May 21, 2017 – 5:23 am


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$25 Hirez downloads, $80, $100, $250 box sets. Is it time for the pricing of CDs, LPs and music in general to fall? By digital vinyl infidel.

The record companies, artists, and online retailers are, in MY OPINION, going to have to sit down and do a reset.

$25 Hirez downloads, $80, $100, $250 box sets, and even $12 Redbook FLAC albums are going to have to go the way of the dodo bird.

They have to come to the realization that music simply can’t be priced the way it was 20 years ago. It has lost its value in the marketplace and competes with numerous other forms of entertainment.

I know numerous music lovers who have cut back their consumption dramatically, and shun the hirez downloads, the $40-$60 LP reissues, and even CDs in favor of Spotify, Tidal, or used CDs for pennies. No doubt piracy as well. Some even tolerate Youtube instead of paying up.

Neil Young recently gave an interview saying that all albums should be $5 regardless of resolution. I agree.

The fact is they have to stop pretending this is 1995. Many industries from that era, no longer exist: Travel agencies, stock brokers, and how about CD shops? No where is it written that you can be immune to changing tastes, technology, etc. Artists and record companies are making their incomes from licensing deals and tours today, that is what makes payroll.

I gladly pay between $5 and $8 for albums on Bandcamp. Many of the albums I buy have a “name your own price” set up. I love when I see a very fair price for an entire discography, which I can download in FLAC, WAV, MP3, or all if I wish. Or I can buy the CD, or LP, if they are offering it, and still get the downloads at no additional cost.

I am wondering if this is something others have thought about.

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  2. No shit, Sherlock. Coulda wrote this 17 years ago.

    By chowdergun on May 22, 2017

  3. My biggest worry is for the artists, that they will make even less money. They don’t get much now.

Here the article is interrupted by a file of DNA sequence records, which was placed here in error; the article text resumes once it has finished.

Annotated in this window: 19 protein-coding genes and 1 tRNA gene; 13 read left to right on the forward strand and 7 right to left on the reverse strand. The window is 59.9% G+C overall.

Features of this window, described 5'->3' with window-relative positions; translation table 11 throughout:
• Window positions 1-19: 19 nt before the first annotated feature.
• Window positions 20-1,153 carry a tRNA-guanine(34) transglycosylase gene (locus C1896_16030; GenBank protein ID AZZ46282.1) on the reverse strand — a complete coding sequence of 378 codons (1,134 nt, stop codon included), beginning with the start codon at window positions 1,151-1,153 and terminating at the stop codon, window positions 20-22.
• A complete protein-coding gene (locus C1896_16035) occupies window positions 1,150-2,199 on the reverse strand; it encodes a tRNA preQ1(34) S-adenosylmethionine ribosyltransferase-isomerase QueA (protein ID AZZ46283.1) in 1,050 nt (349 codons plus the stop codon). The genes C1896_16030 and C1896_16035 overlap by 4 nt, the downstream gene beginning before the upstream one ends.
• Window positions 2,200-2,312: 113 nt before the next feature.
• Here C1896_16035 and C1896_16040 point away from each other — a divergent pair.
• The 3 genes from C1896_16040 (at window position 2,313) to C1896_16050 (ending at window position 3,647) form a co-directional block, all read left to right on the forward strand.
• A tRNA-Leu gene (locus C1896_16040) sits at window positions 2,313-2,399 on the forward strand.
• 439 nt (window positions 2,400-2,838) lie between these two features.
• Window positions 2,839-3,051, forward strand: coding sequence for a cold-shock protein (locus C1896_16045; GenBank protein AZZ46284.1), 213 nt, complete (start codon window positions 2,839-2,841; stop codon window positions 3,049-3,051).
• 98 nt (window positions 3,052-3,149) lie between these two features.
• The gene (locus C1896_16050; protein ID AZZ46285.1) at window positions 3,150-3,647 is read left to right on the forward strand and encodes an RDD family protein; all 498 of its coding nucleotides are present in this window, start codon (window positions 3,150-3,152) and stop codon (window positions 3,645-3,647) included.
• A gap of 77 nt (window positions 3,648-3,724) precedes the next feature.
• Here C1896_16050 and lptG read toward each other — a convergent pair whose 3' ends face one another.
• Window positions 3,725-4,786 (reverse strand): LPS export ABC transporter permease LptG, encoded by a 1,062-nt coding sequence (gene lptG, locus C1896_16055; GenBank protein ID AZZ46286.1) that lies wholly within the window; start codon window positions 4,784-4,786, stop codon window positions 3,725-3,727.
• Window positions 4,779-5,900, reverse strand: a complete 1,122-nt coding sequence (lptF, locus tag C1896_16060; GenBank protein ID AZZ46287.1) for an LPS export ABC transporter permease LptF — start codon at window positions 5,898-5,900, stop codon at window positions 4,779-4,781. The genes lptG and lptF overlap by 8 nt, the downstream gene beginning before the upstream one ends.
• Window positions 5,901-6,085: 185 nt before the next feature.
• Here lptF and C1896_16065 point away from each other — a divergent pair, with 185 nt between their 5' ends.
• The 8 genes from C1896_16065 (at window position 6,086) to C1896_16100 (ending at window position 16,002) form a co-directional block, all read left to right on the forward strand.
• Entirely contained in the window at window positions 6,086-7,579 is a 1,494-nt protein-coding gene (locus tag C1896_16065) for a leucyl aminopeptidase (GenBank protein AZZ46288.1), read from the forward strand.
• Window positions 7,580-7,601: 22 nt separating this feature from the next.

As far as digital downloads, in whatever format, they should be cheap, though, as they don’t incur the same manufacturing costs, so that example of $5 might be applicable there in some cases.
    With vinyl, a few years ago (i.e. still around 2011, 2012) you could still get new records cheaply. Above, Neil Young was quoted, so I’ll go with an example of him: I paid USD between 12 and 17 for new releases of his until about 5 years ago, then the prices doubled, and even almost tripled, because of the so called vinyl revolution. Now anyone knows, costs haven’t gone up that much. It reeks of Fat Cats, cashing in. So as far as the industry doing soul searching, and changing prices, a good way to begin here, would be to get rid of these arseholes.
    I don’t at all mind payiing a reasonable price for a new LP, but some of this price hiking in recent times is just ridiculous.

    By Trevor on May 23, 2017

  4. I never understood why FLAC, or other lossless files, cost more than MP3s. I’ve always seen this as another gouge by the record companies to get more of the fan’s money. It’s 2017, price everything the same and let people choose their format.

    By Ictus75 on May 23, 2017

  5. Collectors will always pay for physical product–I loathe downloads, paying for a bit of code easily lost.
    The number of steps between the artist and consumer doesn’t help the artist either, and unfortunately record retailers don’t help, overcharging when they can. I recently saw an interview with an independant record shop owner who said that the vinyl resurgance was great as they made more money off vinyl. You could see in his face he regretted saying it to camera almost immeadiately.

    By Crack on May 25, 2017

  6. People also forget the whole Tower Records saga. Towards the end of that chain’s retail existence, they still insisted on selling single CDs for $20! They had so few customers, you could walk into any Tower store, shoot off a shotgun and never hit anybody.

    I’m convinced most people who download music for free would pay for it if the prices were reasonable and affordable. The days of paying big bucks for remastered 50-year old music are over forever.

    By Jon on Jun 1, 2017

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